Andrea is a 35-year-old pregnant, neurotic single lesbian. She wets herself when she sneezes, she pukes at the roadside and pretends that she’s praying, and she worries about getting a girlfriend.
“I hope I have a super-wide vagina. I certainly will after birth. I know this isn’t sexually ideal for most women, but I think lesbians like a wide, stretched-out vagina on their partner. The more she can shove in there, the more sexual prowess she thinks she has. Maybe someday this will be one of my selling points.”
My Miserable, Lonely, Lesbian Pregnancy is extremely funny. It follows Andrea’s pregnancy from the days of sperm-hunting to insemination to birth, but it’s also the story of her complicated relationship with her ex-girlfriend, family, Jewish community, lesbian community and therapists (she is from Los Angeles, after all).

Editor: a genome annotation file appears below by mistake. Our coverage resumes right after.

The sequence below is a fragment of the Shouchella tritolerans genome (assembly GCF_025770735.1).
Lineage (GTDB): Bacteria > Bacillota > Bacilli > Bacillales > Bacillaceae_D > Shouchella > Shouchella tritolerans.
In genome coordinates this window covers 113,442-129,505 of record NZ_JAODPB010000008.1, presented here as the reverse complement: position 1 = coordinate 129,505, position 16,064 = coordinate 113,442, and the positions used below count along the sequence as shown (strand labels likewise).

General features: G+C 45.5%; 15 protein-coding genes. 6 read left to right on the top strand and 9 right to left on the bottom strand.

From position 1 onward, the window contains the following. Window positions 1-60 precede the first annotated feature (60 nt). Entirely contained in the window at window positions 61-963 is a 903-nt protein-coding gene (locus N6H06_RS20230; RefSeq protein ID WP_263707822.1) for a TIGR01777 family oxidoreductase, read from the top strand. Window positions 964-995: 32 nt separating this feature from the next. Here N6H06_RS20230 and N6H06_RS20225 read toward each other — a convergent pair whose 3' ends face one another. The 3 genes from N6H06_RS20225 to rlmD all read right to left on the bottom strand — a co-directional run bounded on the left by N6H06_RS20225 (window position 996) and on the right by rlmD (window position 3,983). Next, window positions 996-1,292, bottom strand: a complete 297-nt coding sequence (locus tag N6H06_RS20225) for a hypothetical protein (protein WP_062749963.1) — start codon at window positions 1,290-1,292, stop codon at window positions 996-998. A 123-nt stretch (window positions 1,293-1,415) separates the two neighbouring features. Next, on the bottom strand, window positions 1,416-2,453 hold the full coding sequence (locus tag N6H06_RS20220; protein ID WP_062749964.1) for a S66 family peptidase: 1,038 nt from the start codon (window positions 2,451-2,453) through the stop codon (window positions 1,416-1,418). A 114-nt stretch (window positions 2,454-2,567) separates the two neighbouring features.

The book is a mixture of fascinating insights into pregnancy and hysterical hysteria:
“Week 9. I take a bath to try to relax. The books say baths in the first trimester are okay as long as the temperature doesn’t go above 98 degrees. The bath feels perfect, warm but not too hot. But to be safe I take out my basal body thermometer, the one I used to track my cycle, and take the bath’s temperature. 103 degrees. I’m sure now, at 3:45 a.m. that I’ve boiled my baby.”
“Week 34. With just six weeks to go, the Birthing Centre strongly advises beginning perineal massage to avert ripping the vagina or the need for an episiotomy (cutting the perineum) during childbirth.
“Instructions for perineal massage: place the thumb into the vagina and press back towards the anus until a stinging sensation is felt. Hold the thumb in place for two minutes or until the area becomes numb. For three to four minutes, slowly massage back and forth the lower half of the vagina, working the lubricant into the tissue.
“Perineal massage is best done with a partner. I find it very difficult to lean over my belly and insert the thumb at the proper angle. Instead, I take the backdoor approach and use my middle finger. I press it gently, and ow. I have a lot of stretching to do.”
Despite the name, My Miserable, Lonely, Lesbian Pregnancy is surprisingly uplifting. It’s an unflinchingly intimate story, wrapped in black humour but delivered with honesty and warmth.
Review by Milly Shaw